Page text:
The Southern Highlands to become one of Papua New Guinea’s health service delivery performers
The Southern Highlands is on track to become one of Papua New Guinea’s health performers by the end of 2019.
While in 2016, the year province moved to a Provincial Health Authority, the National Department of Health ranked the SHPHA only 21st out of 22 provinces in terms of overall health performance, it has improved dramatically in 2017, moving it up to 14th place.
All indications are it will continue to progress in 2018. Last year, while dealing with the impact of the earthquake the SHPHA has immunized the province against polio, secured funding for several rural health and key infrastructure projects, and recruited more doctors to work in the province.
At its March 2019 Board meeting, CEO Dr Joseph Birisi reflected on these and other achievements, and pointed out that they were achieved despite several very big challenges. The first is (and remains) the remoteness of the Province’s many rural communities, which makes it difficult to access services and place medical staff.
Last year, these challenges were compounded by the February 2018 earthquake, a magnitude-7.5 disaster that didn’t just destroy lives, but also damaged homes, roads, water supplies, gardens and health centers. These losses were compounded by election-related violence in June, and a legal challenge to the SHPHA Board.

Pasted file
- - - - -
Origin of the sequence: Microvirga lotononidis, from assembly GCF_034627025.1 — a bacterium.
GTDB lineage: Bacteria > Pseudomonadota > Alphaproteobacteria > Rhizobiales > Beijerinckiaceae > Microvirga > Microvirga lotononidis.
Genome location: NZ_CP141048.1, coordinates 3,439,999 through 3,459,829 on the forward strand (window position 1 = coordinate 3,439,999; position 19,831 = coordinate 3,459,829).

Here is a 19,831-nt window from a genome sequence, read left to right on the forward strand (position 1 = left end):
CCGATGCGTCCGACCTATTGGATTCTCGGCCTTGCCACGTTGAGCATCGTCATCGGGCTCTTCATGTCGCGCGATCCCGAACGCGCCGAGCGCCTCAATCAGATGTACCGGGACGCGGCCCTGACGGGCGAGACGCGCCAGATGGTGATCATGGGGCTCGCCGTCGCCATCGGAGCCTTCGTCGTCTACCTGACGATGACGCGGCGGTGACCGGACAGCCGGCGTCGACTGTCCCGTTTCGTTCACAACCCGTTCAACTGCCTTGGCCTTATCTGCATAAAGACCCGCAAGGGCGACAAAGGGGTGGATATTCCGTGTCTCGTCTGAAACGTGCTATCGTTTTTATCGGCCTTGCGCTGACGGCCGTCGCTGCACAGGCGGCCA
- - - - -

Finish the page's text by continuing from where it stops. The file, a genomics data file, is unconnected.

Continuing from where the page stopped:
But today, a newly appointed Board is in place, alongside an energetic and professional management team. Together, they are prioritising strong governance, leadership, and collaboration to deliver key improved health indicators.
Close engagement with partners is also helping improve management systems and capacity. For example, the Oil Search Foundation recently helped to engage PriceWaterhouseCoopers to review the SPHA’s financial systems. The review found several positive practices and made recommendations for further improvements. This will soon be followed by the annual government audit and support from partners to implement all recommendations, with oversight from the Board.
The Board is aiming to become one of the best health performers in PNG by the end of 2019 and believes that it is on track to do so.
“Both the Board and Management are committed to delivering the best governance we can. Every toea received for health in the Province will be directed towards activities that improve services for the people of the Southern Highlands,” says the Chair, Stephanie Copus-Campbell, a big believer in partnership. Also the head of the Oil Search Foundation, she underlined the importance of the SHPHA working closely and collaboratively with partners.
The Board noted that it was impossible to achieve such improvements without support of key health partners. Last year the Member for Mendi-Munihu Hon Michael Nali provided over PGK 2 million of his DDA fundsto purchase equipment and vehicles for the provincial hospital. Other partners include Church health agencies, the Governor and his Provincial Administration, District Development Authorities, the National Department of Health, Asian Development Bank, Australian Government, United Nations agencies, local communities and the staff of SHPHA.
“All of our partners can be absolutely confident that we will spend their money well and deliver positive outcomes for our communities” Ms Copus Campbell said.